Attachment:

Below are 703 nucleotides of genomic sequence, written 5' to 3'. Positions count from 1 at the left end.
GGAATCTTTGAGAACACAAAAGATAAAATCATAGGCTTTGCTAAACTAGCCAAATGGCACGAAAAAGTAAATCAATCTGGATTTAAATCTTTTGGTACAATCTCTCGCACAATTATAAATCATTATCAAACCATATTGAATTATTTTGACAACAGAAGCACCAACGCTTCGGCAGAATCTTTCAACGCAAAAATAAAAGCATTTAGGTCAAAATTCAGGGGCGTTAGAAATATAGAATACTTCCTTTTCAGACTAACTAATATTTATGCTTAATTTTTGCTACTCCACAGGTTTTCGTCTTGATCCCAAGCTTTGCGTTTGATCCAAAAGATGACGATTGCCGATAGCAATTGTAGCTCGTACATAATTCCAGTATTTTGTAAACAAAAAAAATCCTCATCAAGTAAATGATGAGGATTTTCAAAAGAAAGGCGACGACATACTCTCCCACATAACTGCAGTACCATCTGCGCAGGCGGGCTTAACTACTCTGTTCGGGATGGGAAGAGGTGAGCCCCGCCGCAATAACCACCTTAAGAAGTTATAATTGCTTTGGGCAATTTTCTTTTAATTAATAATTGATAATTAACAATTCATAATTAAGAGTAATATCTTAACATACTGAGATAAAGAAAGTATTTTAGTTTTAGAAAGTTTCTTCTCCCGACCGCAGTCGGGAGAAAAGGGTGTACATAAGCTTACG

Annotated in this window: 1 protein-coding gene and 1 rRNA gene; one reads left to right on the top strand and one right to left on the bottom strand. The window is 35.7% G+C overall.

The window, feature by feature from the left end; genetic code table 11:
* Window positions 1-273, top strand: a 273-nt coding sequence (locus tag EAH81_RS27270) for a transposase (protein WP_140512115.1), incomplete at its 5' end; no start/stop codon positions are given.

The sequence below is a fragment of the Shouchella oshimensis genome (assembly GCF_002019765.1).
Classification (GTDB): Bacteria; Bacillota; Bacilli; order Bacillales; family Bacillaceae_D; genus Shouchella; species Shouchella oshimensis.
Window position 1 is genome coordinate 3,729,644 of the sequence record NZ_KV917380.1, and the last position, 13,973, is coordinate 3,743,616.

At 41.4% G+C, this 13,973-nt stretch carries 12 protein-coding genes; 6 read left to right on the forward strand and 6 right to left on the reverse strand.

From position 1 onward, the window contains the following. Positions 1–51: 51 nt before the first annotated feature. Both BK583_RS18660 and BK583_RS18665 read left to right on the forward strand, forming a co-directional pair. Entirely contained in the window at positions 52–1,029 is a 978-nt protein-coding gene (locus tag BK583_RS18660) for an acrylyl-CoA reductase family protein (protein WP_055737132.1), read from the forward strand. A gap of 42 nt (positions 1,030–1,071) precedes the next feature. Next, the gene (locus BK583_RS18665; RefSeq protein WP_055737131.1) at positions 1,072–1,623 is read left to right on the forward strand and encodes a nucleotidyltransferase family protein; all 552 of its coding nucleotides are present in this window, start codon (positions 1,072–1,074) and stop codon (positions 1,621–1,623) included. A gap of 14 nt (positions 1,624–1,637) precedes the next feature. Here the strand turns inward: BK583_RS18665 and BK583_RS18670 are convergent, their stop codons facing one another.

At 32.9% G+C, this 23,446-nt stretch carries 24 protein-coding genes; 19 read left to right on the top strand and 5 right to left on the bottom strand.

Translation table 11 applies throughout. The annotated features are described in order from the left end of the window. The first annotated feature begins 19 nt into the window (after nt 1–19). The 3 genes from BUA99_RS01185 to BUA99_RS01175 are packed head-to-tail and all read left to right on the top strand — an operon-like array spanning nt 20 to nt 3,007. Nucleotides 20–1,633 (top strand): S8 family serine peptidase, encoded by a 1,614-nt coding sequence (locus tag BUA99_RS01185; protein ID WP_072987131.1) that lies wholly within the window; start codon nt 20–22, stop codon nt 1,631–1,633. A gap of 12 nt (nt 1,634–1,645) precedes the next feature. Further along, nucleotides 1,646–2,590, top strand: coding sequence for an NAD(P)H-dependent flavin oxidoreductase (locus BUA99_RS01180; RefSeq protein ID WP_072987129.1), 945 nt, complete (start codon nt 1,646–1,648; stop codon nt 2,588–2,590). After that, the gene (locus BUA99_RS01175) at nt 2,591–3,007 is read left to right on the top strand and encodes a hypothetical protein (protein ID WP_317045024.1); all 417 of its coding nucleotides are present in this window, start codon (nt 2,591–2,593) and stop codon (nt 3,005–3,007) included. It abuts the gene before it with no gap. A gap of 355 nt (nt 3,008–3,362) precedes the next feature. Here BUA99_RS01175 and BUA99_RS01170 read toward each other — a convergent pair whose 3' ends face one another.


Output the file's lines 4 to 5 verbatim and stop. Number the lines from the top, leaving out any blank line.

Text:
The window, feature by feature from the left end; genetic code table 11:
* Window positions 1-273, top strand: a 273-nt coding sequence (locus tag EAH81_RS27270) for a transposase (protein WP_140512115.1), incomplete at its 5' end; no start/stop codon positions are given.